Still, nothing quite gets the tongues wagging of an armchair moth sailor more than a bit of speculative new kit, and one astonishing new development has snuck out in the UK moth class recently, just in time for the latest world champs. However, for once, it’s not come from the mad professor cookie in the west-country but from the normally reserved stable of Maguire Boats.
Previously having had just 3 choices of boat colour, Red, white and a sort of light-ish grey colour that was a bit dull, Maguire has added a new Pantone to their range, Navy. Or Royal Blue apparently.
“We have always adopted a scientific and marginal gains approach to our improvements but after the testing that Dan ran we couldn’t say no to this one” said Simon Maguire, at no point in time, ever.
To find out more we interviewed Dan Ward, the first owner of the new Navy boat from Maguire down at Stokes Bay sailing club, shortly before his maiden voyage in his new boat.
“A lot of people were spending some very high amounts of money on questionable developments in the moth class. New rigs, carbon fibre sail battens and drilling out the heads of screws to save weight etc. I felt all that was really a bit of old hat so I spent £45,000 to do some wind tunnel testing at my Alma Mater, Southampton University.”
And what did Dan find out?
“Sure, all of the things like aero wing bars, aero tramps and so on can reduce the windage on the hull by as much as 10%. To put that in layman’s terms that will translate to about 50m by the windward mark for a moth doing 16kts over one nautical mile.”
Hasn’t the moth class done all that already though Dan?
“Exactly. So in terms of windage we spent the first week making sure I had the optimum hair cut. That saved almost as much as the aero items on the boat. But, we then had to look elsewhere, and a change in paint was really eye opening”
How eye opening? We couldn’t wait to ask…
“When we tested the lighter colours we found they were typically at a lower temperature which meant the hull had more air friction. But the darker colours created an effect where the air was more supple over the hull. It created a genuine incremental gain for a moth”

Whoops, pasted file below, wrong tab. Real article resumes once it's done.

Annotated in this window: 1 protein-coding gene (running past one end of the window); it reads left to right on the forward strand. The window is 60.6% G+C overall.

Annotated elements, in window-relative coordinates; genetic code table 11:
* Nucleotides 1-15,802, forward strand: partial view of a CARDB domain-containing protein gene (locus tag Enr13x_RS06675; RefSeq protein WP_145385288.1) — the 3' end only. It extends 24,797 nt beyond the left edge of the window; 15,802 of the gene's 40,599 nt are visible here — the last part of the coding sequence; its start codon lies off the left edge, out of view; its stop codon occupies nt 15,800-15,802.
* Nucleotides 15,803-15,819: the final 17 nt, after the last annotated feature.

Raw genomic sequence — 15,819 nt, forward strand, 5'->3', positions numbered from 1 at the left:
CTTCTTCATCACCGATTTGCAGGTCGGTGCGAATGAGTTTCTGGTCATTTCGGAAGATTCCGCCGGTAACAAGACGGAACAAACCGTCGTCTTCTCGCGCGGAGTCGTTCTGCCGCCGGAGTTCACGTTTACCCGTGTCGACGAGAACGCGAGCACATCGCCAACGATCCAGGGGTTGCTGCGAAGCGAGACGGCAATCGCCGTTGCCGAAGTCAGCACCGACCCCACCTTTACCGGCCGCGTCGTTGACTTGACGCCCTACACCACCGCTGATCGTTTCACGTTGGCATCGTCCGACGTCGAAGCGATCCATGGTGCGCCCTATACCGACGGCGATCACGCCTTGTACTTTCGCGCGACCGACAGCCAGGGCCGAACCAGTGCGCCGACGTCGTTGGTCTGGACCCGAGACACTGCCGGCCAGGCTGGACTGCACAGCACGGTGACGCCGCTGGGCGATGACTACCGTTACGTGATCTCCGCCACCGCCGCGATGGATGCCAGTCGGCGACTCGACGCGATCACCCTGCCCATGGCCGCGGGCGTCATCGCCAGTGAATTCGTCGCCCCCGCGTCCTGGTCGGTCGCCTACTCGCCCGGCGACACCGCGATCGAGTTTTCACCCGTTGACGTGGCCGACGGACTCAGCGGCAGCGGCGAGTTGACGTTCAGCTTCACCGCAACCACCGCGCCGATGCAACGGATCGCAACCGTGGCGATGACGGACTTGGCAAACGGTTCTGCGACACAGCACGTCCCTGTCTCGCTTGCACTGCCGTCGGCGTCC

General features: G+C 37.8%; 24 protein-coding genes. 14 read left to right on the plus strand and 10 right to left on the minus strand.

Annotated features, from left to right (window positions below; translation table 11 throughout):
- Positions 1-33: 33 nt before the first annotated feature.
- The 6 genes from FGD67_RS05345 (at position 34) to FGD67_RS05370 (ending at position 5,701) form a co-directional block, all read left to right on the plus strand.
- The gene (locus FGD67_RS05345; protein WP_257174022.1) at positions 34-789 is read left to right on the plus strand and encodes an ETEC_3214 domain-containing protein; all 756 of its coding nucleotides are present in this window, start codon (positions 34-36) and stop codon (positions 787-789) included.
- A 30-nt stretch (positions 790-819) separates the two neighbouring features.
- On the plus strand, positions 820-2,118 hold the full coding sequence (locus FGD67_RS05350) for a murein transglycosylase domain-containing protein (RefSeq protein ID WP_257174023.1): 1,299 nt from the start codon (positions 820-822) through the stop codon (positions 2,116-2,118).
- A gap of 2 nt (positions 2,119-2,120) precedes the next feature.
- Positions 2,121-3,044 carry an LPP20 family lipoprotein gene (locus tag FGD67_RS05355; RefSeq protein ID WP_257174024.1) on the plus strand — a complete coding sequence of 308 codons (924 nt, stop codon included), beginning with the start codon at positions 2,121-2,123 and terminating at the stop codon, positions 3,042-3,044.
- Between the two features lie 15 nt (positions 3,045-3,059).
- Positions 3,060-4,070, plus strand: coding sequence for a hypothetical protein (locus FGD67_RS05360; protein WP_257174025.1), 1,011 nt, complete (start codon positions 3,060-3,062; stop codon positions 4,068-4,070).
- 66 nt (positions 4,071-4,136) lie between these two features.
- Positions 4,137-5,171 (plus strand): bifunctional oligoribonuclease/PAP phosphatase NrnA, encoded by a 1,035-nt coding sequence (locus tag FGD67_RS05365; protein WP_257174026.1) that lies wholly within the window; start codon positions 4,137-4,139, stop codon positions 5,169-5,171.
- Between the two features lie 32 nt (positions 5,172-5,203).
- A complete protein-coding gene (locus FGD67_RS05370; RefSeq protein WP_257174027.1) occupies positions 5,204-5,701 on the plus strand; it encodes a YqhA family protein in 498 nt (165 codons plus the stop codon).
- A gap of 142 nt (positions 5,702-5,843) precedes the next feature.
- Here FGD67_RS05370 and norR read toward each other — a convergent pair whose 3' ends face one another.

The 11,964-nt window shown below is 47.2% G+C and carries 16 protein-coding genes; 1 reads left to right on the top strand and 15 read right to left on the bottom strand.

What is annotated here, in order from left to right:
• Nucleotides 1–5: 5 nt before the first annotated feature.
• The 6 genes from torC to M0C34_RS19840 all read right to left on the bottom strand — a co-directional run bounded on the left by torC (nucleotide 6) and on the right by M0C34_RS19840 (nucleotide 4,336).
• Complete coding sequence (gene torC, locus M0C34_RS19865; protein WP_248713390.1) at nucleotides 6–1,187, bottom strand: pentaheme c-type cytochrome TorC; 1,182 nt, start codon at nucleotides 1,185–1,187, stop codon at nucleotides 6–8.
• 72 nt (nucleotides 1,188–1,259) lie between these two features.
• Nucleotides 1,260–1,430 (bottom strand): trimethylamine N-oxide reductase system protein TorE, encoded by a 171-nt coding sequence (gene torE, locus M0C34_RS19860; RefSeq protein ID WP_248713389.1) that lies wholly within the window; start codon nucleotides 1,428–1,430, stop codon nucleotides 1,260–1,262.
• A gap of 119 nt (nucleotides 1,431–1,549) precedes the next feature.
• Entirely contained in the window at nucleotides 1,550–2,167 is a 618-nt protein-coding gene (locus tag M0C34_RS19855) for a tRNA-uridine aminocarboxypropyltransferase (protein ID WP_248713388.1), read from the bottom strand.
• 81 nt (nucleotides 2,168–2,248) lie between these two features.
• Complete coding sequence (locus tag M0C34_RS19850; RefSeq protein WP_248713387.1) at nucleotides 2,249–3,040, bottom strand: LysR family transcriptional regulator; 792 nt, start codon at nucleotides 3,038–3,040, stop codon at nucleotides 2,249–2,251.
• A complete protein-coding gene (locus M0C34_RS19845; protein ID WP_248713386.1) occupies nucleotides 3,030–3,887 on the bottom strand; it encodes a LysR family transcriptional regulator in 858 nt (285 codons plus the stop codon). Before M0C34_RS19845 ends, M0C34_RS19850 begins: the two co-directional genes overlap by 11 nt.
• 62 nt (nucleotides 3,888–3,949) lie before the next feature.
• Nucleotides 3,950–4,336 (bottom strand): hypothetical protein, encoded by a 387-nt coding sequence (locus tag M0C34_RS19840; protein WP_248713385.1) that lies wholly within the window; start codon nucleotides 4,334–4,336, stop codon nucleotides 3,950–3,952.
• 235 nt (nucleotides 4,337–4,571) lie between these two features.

So the darker the colour the better the performance then Dan?
“Absolutely. as the colour got darker we found a bigger gain still. We settled on Royal Blue which would deliver 3 metres over the 1 KnM leg.”
Royal Blue? Looks Navy to me?
“It’s definitely Royal Blue, Navy is very different and didn’t deliver as well in tests.”
Wow, I don’t know what to say, other than, 3 whole meters you say!?
“Yes 3 whole meters. I’m proud to say the 3 weeks in the wind tunnel not sailing were well worth it for that kind of gain.”
“Well, you have to appreciate that the moth class has come a long way in the last few years so you really are looking for a marginal gain. Plus those guys at Southampton uni are a jolly lot. They were always laughing out loud as they work. Especially when they look at the results.”
I guess that was around the time they handed you the invoice?
“It was now that you mention it.”
Ok, Dan. So…you say you settled on Navy, sorry, Royal Blue? Correct me if I’m wrong, but Black is darker, would that not have been better? Come to think of it, aren’t the Mach 2s black? And haven’t they consistently won the last 7 world championships?
At this point Dan had an urgent matter to attend to and swiftly stopped the interview. He did seem a little worked up and as he walked off he put his right foot through a nearby catamaran?
Still, to summarise I think we can deduce two, maybe three things from Dan’s work:
- We know Dark colours are almost immeasurably faster.
- Moth sailors continue to spend lots of money on pointless things
- Dan probably did more for the sport of sailing as he walked away from the interview than he did in the Southampton University Wind Tunnel.
Obviously the proof of the pudding will come from the results, but sadly this giant leap forward won’t be seen at the world championships in Japan as Dan, like many Euro based moth sailors, decided to spend the money on a new boat rather than going to Japan, the cost is similar after all. Still, we will see his new racing machine taking part in the Europeans, Bordeaux, France 18-24th June 2016. Last years Moth Euro’s had circa 80 boats and we might top out at around 100 hundred this year as the fleet builds in anticipation of the epic Garda worlds for 2017. Hopefully Dan can improve on his 5th place last year with his new kit, and it’ll all be down to the touch of Royal Blue. He’s definitely been touched in the head by something anyway.